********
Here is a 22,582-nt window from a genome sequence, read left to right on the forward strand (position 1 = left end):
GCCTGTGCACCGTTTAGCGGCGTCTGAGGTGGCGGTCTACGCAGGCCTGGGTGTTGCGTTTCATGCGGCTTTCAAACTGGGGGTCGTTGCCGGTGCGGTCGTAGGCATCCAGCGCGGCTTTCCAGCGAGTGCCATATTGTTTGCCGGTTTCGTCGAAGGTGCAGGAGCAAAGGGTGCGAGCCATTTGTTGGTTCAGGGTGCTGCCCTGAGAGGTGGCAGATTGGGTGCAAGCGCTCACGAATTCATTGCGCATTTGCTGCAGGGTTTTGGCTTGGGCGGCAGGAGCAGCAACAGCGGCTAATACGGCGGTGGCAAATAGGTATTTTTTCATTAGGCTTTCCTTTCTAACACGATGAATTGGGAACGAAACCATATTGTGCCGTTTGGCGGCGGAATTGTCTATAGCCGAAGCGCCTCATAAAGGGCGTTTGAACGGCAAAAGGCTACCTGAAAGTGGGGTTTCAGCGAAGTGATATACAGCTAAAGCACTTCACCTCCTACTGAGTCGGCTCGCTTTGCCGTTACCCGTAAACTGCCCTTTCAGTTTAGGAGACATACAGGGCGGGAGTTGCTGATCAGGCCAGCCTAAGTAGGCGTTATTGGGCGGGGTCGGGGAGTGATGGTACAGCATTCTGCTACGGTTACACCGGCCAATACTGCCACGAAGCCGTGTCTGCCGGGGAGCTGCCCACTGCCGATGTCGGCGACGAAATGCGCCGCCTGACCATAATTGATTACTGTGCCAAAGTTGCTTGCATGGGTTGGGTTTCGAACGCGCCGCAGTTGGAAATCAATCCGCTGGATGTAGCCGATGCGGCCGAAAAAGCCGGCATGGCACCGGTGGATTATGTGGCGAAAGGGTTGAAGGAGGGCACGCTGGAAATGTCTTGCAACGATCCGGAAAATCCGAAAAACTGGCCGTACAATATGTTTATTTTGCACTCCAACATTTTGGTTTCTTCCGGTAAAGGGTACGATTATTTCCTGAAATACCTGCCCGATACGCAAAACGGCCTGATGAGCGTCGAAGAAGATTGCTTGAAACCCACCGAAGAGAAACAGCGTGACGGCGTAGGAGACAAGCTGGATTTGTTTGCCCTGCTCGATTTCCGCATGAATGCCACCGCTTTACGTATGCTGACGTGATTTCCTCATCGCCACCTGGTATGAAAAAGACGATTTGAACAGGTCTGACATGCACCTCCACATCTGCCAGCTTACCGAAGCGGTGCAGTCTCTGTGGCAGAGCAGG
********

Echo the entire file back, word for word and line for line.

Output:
Here is a 22,582-nt window from a genome sequence, read left to right on the forward strand (position 1 = left end):
GCCTGTGCACCGTTTAGCGGCGTCTGAGGTGGCGGTCTACGCAGGCCTGGGTGTTGCGTTTCATGCGGCTTTCAAACTGGGGGTCGTTGCCGGTGCGGTCGTAGGCATCCAGCGCGGCTTTCCAGCGAGTGCCATATTGTTTGCCGGTTTCGTCGAAGGTGCAGGAGCAAAGGGTGCGAGCCATTTGTTGGTTCAGGGTGCTGCCCTGAGAGGTGGCAGATTGGGTGCAAGCGCTCACGAATTCATTGCGCATTTGCTGCAGGGTTTTGGCTTGGGCGGCAGGAGCAGCAACAGCGGCTAATACGGCGGTGGCAAATAGGTATTTTTTCATTAGGCTTTCCTTTCTAACACGATGAATTGGGAACGAAACCATATTGTGCCGTTTGGCGGCGGAATTGTCTATAGCCGAAGCGCCTCATAAAGGGCGTTTGAACGGCAAAAGGCTACCTGAAAGTGGGGTTTCAGCGAAGTGATATACAGCTAAAGCACTTCACCTCCTACTGAGTCGGCTCGCTTTGCCGTTACCCGTAAACTGCCCTTTCAGTTTAGGAGACATACAGGGCGGGAGTTGCTGATCAGGCCAGCCTAAGTAGGCGTTATTGGGCGGGGTCGGGGAGTGATGGTACAGCATTCTGCTACGGTTACACCGGCCAATACTGCCACGAAGCCGTGTCTGCCGGGGAGCTGCCCACTGCCGATGTCGGCGACGAAATGCGCCGCCTGACCATAATTGATTACTGTGCCAAAGTTGCTTGCATGGGTTGGGTTTCGAACGCGCCGCAGTTGGAAATCAATCCGCTGGATGTAGCCGATGCGGCCGAAAAAGCCGGCATGGCACCGGTGGATTATGTGGCGAAAGGGTTGAAGGAGGGCACGCTGGAAATGTCTTGCAACGATCCGGAAAATCCGAAAAACTGGCCGTACAATATGTTTATTTTGCACTCCAACATTTTGGTTTCTTCCGGTAAAGGGTACGATTATTTCCTGAAATACCTGCCCGATACGCAAAACGGCCTGATGAGCGTCGAAGAAGATTGCTTGAAACCCACCGAAGAGAAACAGCGTGACGGCGTAGGAGACAAGCTGGATTTGTTTGCCCTGCTCGATTTCCGCATGAATGCCACCGCTTTACGTATGCTGACGTGATTTCCTCATCGCCACCTGGTATGAAAAAGACGATTTGAACAGGTCTGACATGCACCTCCACATCTGCCAGCTTACCGAAGCGGTGCAGTCTCTGTGGCAGAGCAGG